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  10. Gabriel Vacariu (2013). Troubles with Cognitive Neuroscience. Philosophia Scientiæ 17 (2):151-170.
    In few words, we present the main actual problems of cognitive neuroscience: the binding problem, localization, differentiation–integration in the brain, the troubles created by the brain imaging, and optimism vs. skepticism in cognitive neuroscience. Surprisingly, even if there are more and more experimental results in recent years, we notice no real hope for solving these troubles in the future. Cognitive neuroscience is a science constructed on “correlations” between mental and neuronal states, mainly furnished by the brain imaging—fMRI of the last (...)
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  11. Gabriel Vacariu (2012). Cognitive Neuroscience Versus Epistemologically Different Worlds. University of Bucharest Press.
    From the “epistemologically different worlds” perspective, I analyze the status of cognitive neuroscience today. I investigate the main actual topics in cognitive neuroscience: localization and the brain imaging, the binding problem (Treisman’s feature integration theory and synchronized oscillations approach), differentiation and integration, optimism versus skepticism approaches, perception and object recognition, space and the mind, crossmodal interactions, and the holistic view against localization. I want to show that these problems are pseudo-problems and this “science” has “No ontology landscape”.
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  12. Gabriel Vacariu (2012). Cognitive Neuroscience Versus Epistemologically Different Worlds. University of Bucharest Publishing Company.
    From the “epistemologically different worlds” perspective, I analyze the status of cognitive neuroscience today. I investigate the main actual topics in cognitive neuroscience: localization and the brain imaging, the binding problem (Treisman’s feature integration theory and synchronized oscillations approach), differentation and integration, optimism versus skepticism approaches, perception and object recognition, space and the mind, crossmodal interactions, and the holistic view against localization. The conclusion is that this “science” has “No ontology landscape” and, therefore, cognitive neuroscience is a pseudo-science.
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  13. Orlin Vakarelov (2011). The Cognitive Agent: Overcoming Informational Limits. Adaptive Behavior 19 (2):83-100.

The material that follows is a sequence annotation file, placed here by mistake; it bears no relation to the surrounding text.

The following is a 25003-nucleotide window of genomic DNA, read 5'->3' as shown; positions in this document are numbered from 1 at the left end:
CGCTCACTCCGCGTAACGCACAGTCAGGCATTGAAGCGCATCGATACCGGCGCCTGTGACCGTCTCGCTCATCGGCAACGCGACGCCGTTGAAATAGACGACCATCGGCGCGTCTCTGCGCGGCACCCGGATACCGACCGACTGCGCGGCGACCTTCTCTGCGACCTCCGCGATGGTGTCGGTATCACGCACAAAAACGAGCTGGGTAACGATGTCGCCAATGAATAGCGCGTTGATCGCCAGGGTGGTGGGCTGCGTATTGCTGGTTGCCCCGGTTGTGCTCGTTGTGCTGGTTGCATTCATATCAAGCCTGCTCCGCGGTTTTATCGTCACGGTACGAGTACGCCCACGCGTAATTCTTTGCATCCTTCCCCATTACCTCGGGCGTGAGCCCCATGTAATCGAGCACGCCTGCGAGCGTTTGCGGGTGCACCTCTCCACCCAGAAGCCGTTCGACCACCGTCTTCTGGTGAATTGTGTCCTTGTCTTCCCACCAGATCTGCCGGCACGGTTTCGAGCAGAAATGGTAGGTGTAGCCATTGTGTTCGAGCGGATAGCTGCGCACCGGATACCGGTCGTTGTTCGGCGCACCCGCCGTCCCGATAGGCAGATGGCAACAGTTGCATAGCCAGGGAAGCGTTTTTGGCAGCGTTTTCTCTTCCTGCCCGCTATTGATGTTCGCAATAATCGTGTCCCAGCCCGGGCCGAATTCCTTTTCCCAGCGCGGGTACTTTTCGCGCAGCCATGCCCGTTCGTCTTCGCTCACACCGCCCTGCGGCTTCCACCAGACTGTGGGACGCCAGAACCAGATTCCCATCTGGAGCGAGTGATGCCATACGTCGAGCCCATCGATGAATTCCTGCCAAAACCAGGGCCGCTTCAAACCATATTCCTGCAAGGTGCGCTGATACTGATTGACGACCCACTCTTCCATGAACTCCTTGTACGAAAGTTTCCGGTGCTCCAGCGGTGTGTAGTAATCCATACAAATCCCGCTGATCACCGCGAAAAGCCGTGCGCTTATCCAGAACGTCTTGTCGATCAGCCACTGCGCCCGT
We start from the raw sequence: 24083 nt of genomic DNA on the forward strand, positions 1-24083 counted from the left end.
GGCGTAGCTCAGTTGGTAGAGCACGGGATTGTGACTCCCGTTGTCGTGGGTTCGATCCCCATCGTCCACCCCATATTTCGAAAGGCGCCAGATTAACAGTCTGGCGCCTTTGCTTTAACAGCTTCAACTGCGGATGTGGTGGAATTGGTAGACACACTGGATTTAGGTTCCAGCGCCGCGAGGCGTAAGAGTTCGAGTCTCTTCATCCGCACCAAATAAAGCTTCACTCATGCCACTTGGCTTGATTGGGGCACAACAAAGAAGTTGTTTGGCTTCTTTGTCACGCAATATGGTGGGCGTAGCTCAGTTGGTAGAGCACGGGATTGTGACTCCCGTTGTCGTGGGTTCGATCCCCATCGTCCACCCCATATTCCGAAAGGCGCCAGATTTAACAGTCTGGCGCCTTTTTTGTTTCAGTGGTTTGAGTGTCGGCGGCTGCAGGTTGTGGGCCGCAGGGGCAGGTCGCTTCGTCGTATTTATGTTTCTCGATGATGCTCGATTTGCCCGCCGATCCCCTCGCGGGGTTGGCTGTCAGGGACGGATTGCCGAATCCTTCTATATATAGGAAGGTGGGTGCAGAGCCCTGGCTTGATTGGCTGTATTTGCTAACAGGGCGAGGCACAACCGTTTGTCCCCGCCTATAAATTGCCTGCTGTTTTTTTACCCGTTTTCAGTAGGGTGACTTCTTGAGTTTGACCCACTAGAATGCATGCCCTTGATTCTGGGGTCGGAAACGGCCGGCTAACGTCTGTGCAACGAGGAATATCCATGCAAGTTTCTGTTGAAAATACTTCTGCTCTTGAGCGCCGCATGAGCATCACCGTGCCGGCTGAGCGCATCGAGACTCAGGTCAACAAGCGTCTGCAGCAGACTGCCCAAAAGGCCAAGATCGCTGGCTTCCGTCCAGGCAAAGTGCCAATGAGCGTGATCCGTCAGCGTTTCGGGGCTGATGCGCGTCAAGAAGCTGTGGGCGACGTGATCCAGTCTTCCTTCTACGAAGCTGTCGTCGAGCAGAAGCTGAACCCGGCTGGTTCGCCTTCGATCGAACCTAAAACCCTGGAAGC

This article provides an answer to the question: What is the function of cognition? By answering this question it becomes possible to investigate what are the simplest cognitive systems. It addresses the question by treating cognition as a solution to a design problem. It defines a nested sequence of design problems: (1) How can a system persist? (2) How can a system affect its environment to improve its persistence? (3) How can a system utilize better information from the environment to (...)
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  14. Jeroen Van Bouwel (2014). Pluralists About Pluralism? Versions of Explanatory Pluralism in Psychiatry. In M. C. Galavotti, D. Dieks, W. J. Gonzalez, S. Hartmann, Th Uebel & M. Weber (eds.), New Directions in Philosophy of Science (The Philosophy of Science in a European Perspective Series). Springer 105-119.
    In this contribution, I comment on Raffaella Campaner’s defense of explanatory pluralism in psychiatry (in this volume). In her paper, Campaner focuses primarily on explanatory pluralism in contrast to explanatory reductionism. Furthermore, she distinguishes between pluralists who consider pluralism to be a temporary state on the one hand and pluralists who consider it to be a persisting state on the other hand. I suggest that it would be helpful to distinguish more than those two (...)
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  15. Jeff Yoshimi (2012). Supervenience, Dynamical Systems Theory, and Non-Reductive Physicalism. British Journal for the Philosophy of Science 63 (2):373-398.
    It is often claimed (1) that levels of nature are related by supervenience, and (2) that processes occurring at particular levels of nature should be studied using dynamical systems theory. However, there has been little consideration of how these claims are related. To address the issue, I show how supervenience relations give rise to ‘supervenience functions’, and use these functions to show how dynamical systems at different levels are related to one another. I then use this analysis to describe a (...)